College Summit went well, I think. The kids were better this year than last, even if the campus was abysmal. I learned that 1) modeling is a competitive sport in PG County public schools, 2) the current hip life aspiration of the ambitious is to own a hair salon (last year, it was music production), and 3) being a straight-A student does not preclude totally stupid conclusions, like "Maybe I'll just have a baby instead of going to college because that's what my sisters did." Reinforced from last year was the fact that apparently only rich people want to study liberal arts.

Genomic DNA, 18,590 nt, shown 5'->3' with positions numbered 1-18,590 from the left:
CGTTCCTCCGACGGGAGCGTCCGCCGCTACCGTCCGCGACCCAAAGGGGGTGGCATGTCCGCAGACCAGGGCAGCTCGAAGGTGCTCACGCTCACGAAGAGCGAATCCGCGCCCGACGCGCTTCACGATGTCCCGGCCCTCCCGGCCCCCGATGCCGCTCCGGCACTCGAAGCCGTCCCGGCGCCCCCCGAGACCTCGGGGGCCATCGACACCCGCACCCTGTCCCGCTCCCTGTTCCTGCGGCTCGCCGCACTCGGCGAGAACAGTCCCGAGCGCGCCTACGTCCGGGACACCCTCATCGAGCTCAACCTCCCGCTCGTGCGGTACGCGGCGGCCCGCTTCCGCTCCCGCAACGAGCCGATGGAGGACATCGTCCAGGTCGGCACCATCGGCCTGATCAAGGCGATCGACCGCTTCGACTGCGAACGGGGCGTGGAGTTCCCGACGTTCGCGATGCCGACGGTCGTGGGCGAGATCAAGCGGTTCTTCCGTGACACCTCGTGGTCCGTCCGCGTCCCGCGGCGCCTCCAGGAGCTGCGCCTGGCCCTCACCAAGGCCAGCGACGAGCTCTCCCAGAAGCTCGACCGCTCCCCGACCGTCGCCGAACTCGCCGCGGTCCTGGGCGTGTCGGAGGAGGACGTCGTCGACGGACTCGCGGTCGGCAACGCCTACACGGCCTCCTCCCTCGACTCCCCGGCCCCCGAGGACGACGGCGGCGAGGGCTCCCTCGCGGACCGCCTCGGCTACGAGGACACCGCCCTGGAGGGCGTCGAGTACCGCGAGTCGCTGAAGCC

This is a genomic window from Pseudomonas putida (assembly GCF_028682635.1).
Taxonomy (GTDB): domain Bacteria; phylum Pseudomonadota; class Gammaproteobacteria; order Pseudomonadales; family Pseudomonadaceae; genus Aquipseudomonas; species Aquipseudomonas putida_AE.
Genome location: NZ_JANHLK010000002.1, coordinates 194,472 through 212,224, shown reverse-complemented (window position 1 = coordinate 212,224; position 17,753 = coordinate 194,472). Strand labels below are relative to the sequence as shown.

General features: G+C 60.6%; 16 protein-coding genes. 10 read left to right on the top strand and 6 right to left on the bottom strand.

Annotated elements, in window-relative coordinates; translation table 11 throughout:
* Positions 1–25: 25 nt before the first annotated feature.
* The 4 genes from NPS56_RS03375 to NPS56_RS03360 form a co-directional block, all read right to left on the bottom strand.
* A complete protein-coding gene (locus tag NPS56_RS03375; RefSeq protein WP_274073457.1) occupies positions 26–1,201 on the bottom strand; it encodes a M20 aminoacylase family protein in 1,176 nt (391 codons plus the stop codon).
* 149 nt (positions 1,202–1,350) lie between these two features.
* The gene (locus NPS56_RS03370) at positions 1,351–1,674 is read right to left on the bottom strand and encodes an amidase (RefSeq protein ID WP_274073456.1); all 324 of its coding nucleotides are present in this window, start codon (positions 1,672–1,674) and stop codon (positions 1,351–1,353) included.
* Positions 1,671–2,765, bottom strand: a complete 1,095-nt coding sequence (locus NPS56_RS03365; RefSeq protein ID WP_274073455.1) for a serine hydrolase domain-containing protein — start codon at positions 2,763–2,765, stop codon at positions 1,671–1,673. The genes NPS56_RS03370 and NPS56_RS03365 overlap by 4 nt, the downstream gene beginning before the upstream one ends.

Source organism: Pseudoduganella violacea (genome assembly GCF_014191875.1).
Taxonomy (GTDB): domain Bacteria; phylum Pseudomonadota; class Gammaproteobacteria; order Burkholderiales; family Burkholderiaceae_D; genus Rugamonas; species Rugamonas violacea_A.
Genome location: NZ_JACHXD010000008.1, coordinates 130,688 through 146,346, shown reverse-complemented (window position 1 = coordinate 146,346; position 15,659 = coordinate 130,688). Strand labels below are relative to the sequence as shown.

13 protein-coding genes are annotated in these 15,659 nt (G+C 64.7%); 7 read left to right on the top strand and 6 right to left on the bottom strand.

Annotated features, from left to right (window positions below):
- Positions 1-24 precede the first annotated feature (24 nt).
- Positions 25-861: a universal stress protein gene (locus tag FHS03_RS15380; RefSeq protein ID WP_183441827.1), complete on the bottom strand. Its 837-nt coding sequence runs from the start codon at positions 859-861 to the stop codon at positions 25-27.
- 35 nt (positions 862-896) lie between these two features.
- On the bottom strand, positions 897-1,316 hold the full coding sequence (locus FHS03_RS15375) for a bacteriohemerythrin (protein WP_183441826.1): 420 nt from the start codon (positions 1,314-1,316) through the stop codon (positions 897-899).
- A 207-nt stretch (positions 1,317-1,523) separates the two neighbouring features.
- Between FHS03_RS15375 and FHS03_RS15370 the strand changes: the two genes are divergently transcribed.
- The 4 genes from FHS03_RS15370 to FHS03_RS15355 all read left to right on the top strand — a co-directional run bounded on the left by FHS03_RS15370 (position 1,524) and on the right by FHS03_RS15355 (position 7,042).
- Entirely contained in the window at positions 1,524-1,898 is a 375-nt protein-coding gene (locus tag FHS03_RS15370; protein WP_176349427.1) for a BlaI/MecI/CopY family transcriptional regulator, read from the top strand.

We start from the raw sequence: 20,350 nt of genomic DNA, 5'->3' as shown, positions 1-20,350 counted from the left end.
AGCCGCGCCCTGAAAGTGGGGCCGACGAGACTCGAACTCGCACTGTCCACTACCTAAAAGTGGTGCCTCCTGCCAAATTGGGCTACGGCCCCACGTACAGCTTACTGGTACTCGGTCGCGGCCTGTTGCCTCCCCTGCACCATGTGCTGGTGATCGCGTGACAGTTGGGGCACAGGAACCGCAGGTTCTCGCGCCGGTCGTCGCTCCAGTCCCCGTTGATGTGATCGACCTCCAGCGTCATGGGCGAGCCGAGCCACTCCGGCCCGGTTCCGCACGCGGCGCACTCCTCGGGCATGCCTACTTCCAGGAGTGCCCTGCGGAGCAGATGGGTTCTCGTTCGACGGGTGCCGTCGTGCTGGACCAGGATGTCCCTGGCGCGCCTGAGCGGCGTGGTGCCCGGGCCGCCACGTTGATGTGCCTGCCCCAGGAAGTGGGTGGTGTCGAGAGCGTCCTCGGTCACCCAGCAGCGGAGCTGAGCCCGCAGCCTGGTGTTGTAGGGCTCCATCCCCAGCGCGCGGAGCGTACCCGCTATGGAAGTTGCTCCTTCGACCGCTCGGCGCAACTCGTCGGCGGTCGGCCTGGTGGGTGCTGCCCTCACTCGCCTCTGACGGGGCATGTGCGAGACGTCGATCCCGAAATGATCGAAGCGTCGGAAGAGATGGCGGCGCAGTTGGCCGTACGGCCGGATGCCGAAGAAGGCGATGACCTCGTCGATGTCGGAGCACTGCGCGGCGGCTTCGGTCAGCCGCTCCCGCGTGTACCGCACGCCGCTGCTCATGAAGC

The program has a pretty fool-proof curriculum not unlike the Henry Ford model of production--it breaks down the personal statement into discrete parts so that anyone, no matter how plainly illiterate, can produce something resembling an essay (and, on the other hand, anyone can teach it) in three days. I've discovered that the seeming success of the workshop can create a false sense of optimism. One thinks, "Oh, my students have a finished essay, they filled out a sample application, they met with a college counselor--they are well on their way to college!" But actually, no. Between now and the application deadline this December, they will forget to sign up for the SAT, or to upload the essay they wrote, or to ask for recommendations, or maybe the economy will collapse, or any number of things that will result in only one out of my four students going somewhere other than community college. At least, that's how it turned out with last year's crop. This year's at least had better grades to start from. But I am not getting my hopes up.